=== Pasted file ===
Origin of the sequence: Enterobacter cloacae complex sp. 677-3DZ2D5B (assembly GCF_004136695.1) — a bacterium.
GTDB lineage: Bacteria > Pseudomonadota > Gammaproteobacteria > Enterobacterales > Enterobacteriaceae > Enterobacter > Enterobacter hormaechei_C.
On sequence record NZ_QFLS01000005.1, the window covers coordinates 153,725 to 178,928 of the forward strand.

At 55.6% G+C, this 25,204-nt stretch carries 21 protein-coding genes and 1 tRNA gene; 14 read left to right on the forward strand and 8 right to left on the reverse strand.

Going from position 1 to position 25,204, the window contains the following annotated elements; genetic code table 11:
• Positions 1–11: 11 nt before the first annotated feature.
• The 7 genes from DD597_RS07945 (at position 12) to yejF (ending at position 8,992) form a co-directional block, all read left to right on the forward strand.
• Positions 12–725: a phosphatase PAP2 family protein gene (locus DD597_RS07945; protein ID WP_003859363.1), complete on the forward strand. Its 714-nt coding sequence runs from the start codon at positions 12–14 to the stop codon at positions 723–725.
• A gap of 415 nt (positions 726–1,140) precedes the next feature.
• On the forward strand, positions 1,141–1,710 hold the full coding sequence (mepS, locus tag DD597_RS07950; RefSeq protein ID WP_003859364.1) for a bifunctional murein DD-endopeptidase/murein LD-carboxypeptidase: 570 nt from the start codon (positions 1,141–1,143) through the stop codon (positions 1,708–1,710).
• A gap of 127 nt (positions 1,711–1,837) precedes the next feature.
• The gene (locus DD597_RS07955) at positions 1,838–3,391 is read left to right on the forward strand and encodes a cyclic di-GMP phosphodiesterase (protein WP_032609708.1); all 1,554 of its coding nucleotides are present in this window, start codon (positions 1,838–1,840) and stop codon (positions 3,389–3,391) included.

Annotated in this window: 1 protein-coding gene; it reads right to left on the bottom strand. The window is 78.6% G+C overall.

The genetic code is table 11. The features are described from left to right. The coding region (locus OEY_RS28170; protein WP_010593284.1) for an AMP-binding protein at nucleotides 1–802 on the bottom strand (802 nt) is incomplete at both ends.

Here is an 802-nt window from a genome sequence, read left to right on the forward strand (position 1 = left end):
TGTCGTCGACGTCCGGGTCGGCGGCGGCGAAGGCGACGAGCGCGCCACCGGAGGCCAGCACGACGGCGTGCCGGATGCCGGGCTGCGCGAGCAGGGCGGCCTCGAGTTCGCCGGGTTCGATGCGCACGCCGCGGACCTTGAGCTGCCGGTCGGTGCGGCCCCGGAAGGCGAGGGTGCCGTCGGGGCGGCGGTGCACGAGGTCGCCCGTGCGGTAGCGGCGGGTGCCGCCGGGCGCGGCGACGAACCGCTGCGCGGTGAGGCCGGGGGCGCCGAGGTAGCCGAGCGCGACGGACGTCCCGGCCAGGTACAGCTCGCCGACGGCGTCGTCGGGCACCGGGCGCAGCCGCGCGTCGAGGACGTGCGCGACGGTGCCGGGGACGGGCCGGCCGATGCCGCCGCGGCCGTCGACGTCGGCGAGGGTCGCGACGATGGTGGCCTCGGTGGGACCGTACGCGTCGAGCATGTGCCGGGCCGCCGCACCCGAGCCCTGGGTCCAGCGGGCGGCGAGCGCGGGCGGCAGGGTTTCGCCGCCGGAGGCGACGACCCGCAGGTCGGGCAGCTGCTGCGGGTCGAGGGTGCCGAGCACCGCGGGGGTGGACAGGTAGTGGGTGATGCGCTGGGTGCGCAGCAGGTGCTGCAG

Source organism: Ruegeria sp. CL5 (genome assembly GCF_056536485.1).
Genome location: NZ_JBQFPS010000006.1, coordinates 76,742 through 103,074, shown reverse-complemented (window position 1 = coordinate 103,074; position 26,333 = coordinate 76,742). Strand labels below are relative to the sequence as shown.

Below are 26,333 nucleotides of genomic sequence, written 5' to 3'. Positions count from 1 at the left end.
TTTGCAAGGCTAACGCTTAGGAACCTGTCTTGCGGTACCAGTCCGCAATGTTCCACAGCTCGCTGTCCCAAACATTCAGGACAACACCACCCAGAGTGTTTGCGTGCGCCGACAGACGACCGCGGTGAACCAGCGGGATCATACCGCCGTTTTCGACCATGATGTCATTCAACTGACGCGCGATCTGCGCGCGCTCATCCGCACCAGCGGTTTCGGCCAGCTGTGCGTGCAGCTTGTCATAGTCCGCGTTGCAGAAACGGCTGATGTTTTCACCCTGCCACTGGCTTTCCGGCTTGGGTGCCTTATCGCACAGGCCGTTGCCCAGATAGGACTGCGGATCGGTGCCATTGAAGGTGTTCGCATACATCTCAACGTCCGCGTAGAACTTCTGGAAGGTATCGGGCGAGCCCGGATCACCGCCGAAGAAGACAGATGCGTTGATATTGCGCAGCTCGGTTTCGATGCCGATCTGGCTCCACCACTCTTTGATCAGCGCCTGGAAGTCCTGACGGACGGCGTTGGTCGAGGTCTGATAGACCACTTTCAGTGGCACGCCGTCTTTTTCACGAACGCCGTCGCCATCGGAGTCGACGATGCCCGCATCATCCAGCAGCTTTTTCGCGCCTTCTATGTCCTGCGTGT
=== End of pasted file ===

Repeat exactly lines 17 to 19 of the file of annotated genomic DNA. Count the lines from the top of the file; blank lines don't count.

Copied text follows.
Source organism: Ruegeria sp. CL5 (genome assembly GCF_056536485.1).
Genome location: NZ_JBQFPS010000006.1, coordinates 76,742 through 103,074, shown reverse-complemented (window position 1 = coordinate 103,074; position 26,333 = coordinate 76,742). Strand labels below are relative to the sequence as shown.

Below are 26,333 nucleotides of genomic sequence, written 5' to 3'. Positions count from 1 at the left end.